Francis Joyon’s crew is in the process of succeeding in their gamble and achieving the remarkable feat of wiping out a deficit of 800 miles in just four days. This afternoon (Thursday), they only have around fifty miles left to catch up. Tonight, they will be crossing the longitude of Cape Leeuwin.

First aerial images of IDEC SPORT maxi trimaran, skipper Francis Joyon and his crew, training off Belle-Ile, Brittany, on october 19, 2015 - Photo Jean Marie Liot / DPPI / IDEC
Jean Marie Liot / DPPI / IDEC

The six sailors on board IDEC SPORT are still pushing hard in their challenge of claiming back lost ground, which began on Sunday evening, as they attempt to get back to the pace set by the record-holder, Loïck Peyron’s Banque Populaire V. They have had to fight to keep a tropical low coming down from Madagascar behind them, and they appear to have achieved this goal. As they dash across the Indian Ocean, it has been a bitter struggle too, “dealing with the cold and maintaining high speeds,” as Gwénolé Gahinet, who is discovering the Southern Ocean, explained.

The boat could not be contacted today and we can fully understand why. In the polar cold in the Southern Ocean at between 52 and 54 degrees south, the aim of the six men on IDEC SPORT has been clear: they have to sail as quickly as possible on the straightest course they can find. They have been doing just that, taking it in turns at the helm changing over every hour to remain fully focused. The speeds are high averaging more than thirty knots with peaks of forty, meaning they are covering more than 700 miles in 24 hours… The gains they have made have been exceptional. Four days ago, they had a deficit of 800 miles and that fell to 300 yesterday evening, with IDEC SPORT practically back to the reference time this afternoon (Thursday). The deficit has been cut to just fifty miles, so we can probably look forward to getting equal again tonight. We believe it can be done.

Leeuwin early tonight

First aerial images of IDEC SPORT maxi trimaran, skipper Francis Joyon and his crew, training off Belle-Ile, Brittany, on october 19, 2015 - Photo Jean Marie Liot / DPPI / IDEC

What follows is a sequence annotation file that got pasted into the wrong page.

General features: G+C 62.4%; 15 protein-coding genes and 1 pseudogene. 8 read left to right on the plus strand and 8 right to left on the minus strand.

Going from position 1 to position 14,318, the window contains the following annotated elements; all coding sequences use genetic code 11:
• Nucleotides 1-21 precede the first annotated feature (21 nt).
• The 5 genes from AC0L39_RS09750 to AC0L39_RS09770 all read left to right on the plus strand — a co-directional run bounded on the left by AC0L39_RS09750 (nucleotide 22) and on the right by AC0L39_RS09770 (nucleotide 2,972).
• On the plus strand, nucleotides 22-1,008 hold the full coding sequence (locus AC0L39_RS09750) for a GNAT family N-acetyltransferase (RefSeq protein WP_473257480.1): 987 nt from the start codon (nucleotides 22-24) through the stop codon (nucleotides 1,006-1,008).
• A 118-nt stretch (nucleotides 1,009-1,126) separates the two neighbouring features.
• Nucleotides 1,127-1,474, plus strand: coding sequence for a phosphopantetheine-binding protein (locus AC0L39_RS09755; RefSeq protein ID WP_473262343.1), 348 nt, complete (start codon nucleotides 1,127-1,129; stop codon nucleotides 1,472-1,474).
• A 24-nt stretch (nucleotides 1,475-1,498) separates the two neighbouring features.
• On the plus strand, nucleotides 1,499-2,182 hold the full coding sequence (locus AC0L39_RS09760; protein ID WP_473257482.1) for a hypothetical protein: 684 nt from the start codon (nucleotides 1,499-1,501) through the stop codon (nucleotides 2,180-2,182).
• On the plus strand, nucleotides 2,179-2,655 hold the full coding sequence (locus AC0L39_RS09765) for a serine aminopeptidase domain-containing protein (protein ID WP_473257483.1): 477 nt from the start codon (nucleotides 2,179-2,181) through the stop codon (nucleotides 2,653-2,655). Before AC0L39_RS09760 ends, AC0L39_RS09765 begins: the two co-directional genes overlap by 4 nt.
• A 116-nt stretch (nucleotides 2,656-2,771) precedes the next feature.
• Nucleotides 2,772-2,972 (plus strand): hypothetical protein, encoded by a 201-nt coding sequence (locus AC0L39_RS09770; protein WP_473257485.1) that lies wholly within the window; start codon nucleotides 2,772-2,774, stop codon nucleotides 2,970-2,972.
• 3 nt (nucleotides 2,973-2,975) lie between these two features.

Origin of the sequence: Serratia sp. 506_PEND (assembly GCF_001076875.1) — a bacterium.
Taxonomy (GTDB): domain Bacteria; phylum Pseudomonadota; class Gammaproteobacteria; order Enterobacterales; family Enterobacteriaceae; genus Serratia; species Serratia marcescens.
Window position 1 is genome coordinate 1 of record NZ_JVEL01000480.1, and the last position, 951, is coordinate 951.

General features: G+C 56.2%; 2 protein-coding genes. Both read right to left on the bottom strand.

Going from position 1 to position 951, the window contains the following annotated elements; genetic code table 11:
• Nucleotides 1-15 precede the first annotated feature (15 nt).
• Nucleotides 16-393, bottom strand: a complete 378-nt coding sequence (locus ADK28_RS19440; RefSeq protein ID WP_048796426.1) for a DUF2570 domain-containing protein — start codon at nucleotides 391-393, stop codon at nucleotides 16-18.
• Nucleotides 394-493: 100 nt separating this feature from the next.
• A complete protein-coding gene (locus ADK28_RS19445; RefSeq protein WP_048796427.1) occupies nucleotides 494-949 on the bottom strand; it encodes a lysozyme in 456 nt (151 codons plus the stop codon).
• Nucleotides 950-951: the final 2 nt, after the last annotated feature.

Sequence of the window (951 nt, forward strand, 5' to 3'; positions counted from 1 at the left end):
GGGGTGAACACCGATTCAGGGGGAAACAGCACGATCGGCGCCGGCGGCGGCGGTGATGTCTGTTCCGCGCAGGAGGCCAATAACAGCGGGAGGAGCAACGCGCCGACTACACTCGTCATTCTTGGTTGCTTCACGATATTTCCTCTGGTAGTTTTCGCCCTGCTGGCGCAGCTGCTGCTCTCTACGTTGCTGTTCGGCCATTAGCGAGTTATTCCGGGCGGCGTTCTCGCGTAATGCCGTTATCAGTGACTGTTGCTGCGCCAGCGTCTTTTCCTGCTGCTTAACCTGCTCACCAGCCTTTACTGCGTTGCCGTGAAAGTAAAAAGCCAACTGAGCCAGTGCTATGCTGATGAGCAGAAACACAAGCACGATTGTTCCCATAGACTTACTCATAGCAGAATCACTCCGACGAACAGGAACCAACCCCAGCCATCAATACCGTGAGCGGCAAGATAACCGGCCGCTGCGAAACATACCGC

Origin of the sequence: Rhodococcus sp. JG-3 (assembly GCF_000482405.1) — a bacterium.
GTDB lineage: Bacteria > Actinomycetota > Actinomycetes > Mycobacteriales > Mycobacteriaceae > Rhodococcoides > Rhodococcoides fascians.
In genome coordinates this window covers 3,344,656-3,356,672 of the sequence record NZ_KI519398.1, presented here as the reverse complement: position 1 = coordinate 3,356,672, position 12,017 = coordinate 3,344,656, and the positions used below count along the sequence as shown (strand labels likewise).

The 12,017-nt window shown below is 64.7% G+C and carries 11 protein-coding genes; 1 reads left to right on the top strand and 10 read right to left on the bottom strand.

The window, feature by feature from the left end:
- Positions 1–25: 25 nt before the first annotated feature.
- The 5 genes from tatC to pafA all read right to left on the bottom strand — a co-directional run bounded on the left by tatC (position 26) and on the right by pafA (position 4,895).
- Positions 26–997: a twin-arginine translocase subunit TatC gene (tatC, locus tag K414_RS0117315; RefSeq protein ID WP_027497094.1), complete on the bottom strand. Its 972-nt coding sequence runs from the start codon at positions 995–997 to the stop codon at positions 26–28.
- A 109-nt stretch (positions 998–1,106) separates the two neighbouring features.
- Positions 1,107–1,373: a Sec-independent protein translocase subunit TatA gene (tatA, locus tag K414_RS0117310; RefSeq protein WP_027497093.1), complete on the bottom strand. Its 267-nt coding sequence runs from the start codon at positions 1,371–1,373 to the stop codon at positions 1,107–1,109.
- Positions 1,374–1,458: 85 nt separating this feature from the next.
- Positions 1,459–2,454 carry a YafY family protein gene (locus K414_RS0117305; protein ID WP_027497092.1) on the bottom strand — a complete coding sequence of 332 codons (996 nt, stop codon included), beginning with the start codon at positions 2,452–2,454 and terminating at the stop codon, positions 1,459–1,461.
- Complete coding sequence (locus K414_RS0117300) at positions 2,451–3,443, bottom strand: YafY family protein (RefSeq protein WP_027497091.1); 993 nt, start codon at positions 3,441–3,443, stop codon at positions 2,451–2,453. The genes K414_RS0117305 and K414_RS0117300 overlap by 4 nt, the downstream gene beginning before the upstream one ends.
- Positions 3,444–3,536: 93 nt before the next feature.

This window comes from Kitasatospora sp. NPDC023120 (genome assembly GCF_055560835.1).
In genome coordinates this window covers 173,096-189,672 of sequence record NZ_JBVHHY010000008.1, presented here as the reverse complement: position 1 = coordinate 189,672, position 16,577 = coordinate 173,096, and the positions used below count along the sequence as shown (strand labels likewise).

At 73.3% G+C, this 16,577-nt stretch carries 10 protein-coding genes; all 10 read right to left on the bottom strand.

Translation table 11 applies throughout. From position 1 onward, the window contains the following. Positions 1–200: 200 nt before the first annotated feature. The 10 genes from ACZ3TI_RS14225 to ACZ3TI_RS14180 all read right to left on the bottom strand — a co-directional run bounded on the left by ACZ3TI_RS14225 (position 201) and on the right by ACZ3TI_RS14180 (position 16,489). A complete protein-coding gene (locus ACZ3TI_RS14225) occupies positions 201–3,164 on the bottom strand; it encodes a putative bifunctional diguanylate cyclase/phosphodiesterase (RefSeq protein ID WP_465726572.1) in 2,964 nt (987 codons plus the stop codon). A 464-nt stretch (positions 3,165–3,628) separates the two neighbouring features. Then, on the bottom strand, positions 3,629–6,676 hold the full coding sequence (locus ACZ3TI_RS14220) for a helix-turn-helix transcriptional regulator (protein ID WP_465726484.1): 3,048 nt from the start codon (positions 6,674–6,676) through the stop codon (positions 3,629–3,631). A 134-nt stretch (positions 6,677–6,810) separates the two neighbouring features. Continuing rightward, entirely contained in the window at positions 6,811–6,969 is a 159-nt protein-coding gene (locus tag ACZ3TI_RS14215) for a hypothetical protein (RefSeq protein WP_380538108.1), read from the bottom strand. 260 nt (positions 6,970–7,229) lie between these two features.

Jean Marie Liot / DPPI / IDEC

It is true that the wind charts indicate lighter winds to their south, forcing them to climb back up to a more northerly route. And that is indeed what they are doing. The exceptional gains they have made over the past few days are likely to slow down, as the record-holder started to head down south at this point. But let’s enjoy what we are seeing for now. Tomorrow is another day. We knew before the start of this round the world voyage that if there was any improvement to be made over the reference time, it would be in the Pacific, where Banque Populaire saw time slipping by during their record voyage. So let’s sit back and enjoy the huge success of this third week of racing, with hundreds of miles being clocked up in the deep south on a straight line thanks to the efforts of the crew.

Tonight, Francis Joyon and his troops will be crossing the longitude of the second of the three major capes in the Jules Verne Trophy: Cape Leeuwin in SW Australia. For those people, who thought the game was up four days ago, the message is now clear: IDEC SPORT is still in with every chance. At 1400hrs this afternoon, they were only fifty miles from getting back on an equal footing with the record-holder. It seems so incredible that we are stressing those figures: they have regained more than 750 miles in less than four days…

Show More
Back to top button